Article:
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Montana to have Church's 63rd temple

The First Presidency has announced plans for the Church's 63rd temple to be built in Billings, Mont.

Montana, a state known for its breathtaking scenery, cold winters and wide open spaces, becomes the ninth western state to have a temple.The new temple will serve about 58,000 members in 21 stakes in Montana, South Dakota and northern Wyoming. Property for the new temple has been acquired and construction will begin when local governmental approvals are received and architectural work is completed.

Announcement of the temple in Montana comes amid temple construction continuing in many parts of the world. The new Mount Timpanogos Utah Temple will be dedicated Oct. 13, 1996, as the 49th in the Church. Work is proceeding on temples in St. Louis, Mo.; Preston, England; Vernal, Utah; and Bogota, Colombia. Groundbreaking ceremonies have been held for temples in Madrid, Spain; Guayaquil, Ecuador; and Santo Domingo, Dominican Republic. Work has started on the temple in Spain, and is expected to begin in Ecuador and the Dominican Republic in the next few weeks.

Temples have been announced for Boston, Mass.; White Plains, N.Y.; Nashville, Tenn.; Monterrey, Mexico; Cochabamba, Bolivia; and Recife, Brazil.

Historically, the first Church connection with Montana was made during the 1850s or earlier, just a few years after the Mormon pioneers arrived in the Salt Lake Valley.

Great Basin merchants began trading with the Flathead Indians of western Montana in the early 1850s. One Mormon, E.W. Van Etten, began freighting goods from Salt Lake City to Montana. In 1855, Brigham Young called a group of men to start a northern outpost settlement and befriend Indians of the area. The men blazed a trail north and constructed a fort on the Lemhi River, a tributary of the Salmon River, in what is now central Idaho near the Montana border. This brave but short-lived effort terminated in 1858 with an Indian uprising.

The Lemhi Mission, as it was known, opened a trail part way to Montana and familiarized members with this region. Trading increased and economic bonds were tied between the productive LDS settlements and those in Montana, benefiting each. The first white woman to live in western Montana was Minnie Miller, wife of Henry G. Miller, a Mormon trader.

When gold was discovered in Montana in 1862, some Utah farmers realized huge profits by freighting goods to the gold seekers. Although a number of Church members left Utah for Montana during this time, Church leaders frowned upon that immigration. Leaders held the prevailing thought that travel between the two states would largely be an exodus from Utah because of the mining town environment that dominated Montana cities.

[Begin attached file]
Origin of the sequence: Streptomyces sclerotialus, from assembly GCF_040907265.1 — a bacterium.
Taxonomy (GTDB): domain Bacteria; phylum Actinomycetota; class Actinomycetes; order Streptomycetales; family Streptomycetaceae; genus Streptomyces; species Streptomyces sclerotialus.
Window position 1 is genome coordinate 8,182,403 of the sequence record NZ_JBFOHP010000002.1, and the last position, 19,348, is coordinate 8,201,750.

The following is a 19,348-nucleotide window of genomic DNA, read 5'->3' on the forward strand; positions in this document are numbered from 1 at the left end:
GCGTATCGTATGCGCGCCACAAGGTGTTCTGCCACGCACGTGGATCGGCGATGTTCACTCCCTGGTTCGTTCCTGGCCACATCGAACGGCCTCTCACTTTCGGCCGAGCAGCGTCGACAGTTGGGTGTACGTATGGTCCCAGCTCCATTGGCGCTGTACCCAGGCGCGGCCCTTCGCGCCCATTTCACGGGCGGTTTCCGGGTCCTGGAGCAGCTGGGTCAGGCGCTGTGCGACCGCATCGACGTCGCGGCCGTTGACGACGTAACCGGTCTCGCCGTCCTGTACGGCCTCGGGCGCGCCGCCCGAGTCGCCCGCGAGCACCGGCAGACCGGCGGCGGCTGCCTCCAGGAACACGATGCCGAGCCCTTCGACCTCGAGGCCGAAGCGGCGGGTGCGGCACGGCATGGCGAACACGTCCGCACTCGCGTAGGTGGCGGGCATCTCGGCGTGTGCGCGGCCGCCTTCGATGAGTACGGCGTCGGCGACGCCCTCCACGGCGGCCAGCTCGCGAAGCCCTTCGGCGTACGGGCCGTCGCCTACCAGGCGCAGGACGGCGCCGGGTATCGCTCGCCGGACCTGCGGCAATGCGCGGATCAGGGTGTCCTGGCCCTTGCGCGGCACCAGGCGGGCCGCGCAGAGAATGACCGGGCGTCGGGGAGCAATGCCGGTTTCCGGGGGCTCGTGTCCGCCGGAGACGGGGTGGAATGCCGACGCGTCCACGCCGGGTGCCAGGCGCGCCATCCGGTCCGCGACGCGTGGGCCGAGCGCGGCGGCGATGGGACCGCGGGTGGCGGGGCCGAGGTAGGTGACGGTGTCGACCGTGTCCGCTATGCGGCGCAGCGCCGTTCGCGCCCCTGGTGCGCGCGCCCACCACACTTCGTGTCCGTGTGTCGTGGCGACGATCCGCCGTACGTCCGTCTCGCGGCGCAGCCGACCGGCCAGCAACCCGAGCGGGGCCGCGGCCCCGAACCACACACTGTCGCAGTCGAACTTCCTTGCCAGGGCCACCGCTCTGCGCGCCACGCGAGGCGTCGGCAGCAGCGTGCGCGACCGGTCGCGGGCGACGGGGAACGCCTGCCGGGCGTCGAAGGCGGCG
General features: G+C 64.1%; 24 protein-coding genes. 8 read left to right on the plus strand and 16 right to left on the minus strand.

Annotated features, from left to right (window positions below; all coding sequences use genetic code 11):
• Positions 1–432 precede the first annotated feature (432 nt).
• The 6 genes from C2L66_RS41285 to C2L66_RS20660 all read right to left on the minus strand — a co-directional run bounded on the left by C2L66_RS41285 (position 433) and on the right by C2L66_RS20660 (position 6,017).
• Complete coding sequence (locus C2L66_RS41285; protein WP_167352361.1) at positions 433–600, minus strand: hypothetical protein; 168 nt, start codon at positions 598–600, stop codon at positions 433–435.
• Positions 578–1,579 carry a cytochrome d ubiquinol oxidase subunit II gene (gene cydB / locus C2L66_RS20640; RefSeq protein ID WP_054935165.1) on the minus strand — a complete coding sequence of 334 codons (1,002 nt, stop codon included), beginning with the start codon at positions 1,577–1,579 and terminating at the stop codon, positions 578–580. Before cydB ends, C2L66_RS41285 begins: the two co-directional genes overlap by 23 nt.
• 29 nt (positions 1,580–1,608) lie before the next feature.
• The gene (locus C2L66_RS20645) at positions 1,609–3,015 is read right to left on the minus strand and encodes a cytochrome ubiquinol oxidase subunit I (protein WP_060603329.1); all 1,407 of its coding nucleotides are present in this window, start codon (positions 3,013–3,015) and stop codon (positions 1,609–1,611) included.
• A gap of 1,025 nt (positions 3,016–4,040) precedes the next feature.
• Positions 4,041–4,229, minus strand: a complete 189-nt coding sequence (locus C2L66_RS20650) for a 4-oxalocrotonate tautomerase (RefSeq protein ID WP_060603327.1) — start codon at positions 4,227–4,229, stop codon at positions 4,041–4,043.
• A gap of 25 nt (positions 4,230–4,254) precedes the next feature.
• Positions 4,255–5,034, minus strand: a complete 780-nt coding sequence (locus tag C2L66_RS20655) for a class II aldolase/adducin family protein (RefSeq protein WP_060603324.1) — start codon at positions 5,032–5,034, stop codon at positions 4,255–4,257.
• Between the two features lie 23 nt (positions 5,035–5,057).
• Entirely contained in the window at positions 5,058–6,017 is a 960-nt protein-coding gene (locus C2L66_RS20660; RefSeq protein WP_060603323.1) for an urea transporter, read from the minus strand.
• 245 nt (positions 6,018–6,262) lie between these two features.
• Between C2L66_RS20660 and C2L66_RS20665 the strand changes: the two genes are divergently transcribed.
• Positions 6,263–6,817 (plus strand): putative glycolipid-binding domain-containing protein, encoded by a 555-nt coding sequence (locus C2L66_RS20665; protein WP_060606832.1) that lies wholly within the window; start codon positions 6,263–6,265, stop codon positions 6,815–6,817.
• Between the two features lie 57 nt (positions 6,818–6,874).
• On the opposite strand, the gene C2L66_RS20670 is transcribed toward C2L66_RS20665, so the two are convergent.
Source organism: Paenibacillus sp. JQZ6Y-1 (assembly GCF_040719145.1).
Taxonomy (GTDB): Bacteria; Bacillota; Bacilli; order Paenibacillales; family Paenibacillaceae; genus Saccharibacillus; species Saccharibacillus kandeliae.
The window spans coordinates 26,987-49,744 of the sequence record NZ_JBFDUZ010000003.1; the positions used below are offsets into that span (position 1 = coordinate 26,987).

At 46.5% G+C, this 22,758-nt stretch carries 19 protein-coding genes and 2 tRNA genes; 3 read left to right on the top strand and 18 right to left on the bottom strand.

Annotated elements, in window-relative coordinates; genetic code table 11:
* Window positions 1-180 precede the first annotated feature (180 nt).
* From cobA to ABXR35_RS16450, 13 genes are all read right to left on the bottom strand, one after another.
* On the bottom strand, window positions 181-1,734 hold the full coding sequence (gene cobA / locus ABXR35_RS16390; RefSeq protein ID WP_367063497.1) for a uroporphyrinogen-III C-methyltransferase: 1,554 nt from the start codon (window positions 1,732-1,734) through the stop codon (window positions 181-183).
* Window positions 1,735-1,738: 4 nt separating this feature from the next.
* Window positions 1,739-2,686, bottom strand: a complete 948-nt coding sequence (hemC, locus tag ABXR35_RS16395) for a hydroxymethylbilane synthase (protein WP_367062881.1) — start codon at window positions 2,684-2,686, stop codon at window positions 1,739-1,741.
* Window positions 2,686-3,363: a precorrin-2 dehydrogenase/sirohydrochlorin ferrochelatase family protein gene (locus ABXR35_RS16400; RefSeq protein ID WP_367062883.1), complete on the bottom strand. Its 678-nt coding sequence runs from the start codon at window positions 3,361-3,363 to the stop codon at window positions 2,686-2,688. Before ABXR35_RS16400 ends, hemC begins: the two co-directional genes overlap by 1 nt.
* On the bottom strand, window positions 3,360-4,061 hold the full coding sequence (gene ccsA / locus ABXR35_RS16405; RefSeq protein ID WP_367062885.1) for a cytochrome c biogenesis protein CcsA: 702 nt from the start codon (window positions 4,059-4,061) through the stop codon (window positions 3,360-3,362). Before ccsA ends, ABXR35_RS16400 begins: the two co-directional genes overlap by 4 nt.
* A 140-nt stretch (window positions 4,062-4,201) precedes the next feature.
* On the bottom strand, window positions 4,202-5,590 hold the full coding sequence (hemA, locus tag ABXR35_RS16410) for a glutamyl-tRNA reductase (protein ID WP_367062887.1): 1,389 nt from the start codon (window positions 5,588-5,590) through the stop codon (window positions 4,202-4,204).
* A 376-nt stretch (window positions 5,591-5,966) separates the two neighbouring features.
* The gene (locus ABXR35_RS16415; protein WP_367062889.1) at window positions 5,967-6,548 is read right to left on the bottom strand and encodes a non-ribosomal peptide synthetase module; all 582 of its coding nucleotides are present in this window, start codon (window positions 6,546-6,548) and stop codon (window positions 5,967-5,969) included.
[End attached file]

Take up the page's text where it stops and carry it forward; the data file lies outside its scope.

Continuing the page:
However, it was Church members who helped build a rail line to Butte that was completed in 1881. Some of the Church members who traveled to Montana as miners and traders stayed to farm and helped establish an agricultural base. Generally speaking, these members fell away from the Church.

In 1896, Matthias F. Cowley and Edward Stevenson were appointed by President Wilford Woodruff to travel to the Northwest and contact Church members and organize units where enough members lived. The Montana Mission was organized Sept. 10, 1896, with Phineas Tempest of Rexburg, Idaho, as president. He established headquarters in the town of Anaconda and the first missionaries rented halls and schools to hold their meetings. A branch was organized among members in Lima.

In 1897, Pres. Tempest's successor, Franklin S. Bramwell, visited Montana's Gov. John E. Rickards, who assured him of religious liberty in Montana. The first converts were baptized in 1897. Missionaries reported meetings with up to 300 people in attendance. In 1898, some 71 converts were baptized. Also during that year, the mission was reassigned to the Northwestern States Mission and the headquarters moved to Oregon.

The progress that started in 1896 continued into the 20th century. Although progress was slow, additional branches were created. In 1930, branches were operating in 10 communities, with a total Latter-day Saint population throughout Montana of 1,100. In 1953, the Butte Stake, with some 3,500 members, was created as the 208th stake in the Church. Three years later another stake was created in Great Falls. Stakes in Billings and Helena followed in the 1960s, while four additional stakes were created in the 1970s.

In more recent years, Church members in Montana have characterized themselves with temple trips to the Idaho Falls and Alberta temples, traveling the vast distances of "Big Sky" country by automobile. Members have also been active in fighting pornography, and, for several years, LDS Scouts organized more than a thousand Scouts to clean up the highways of western Montana.

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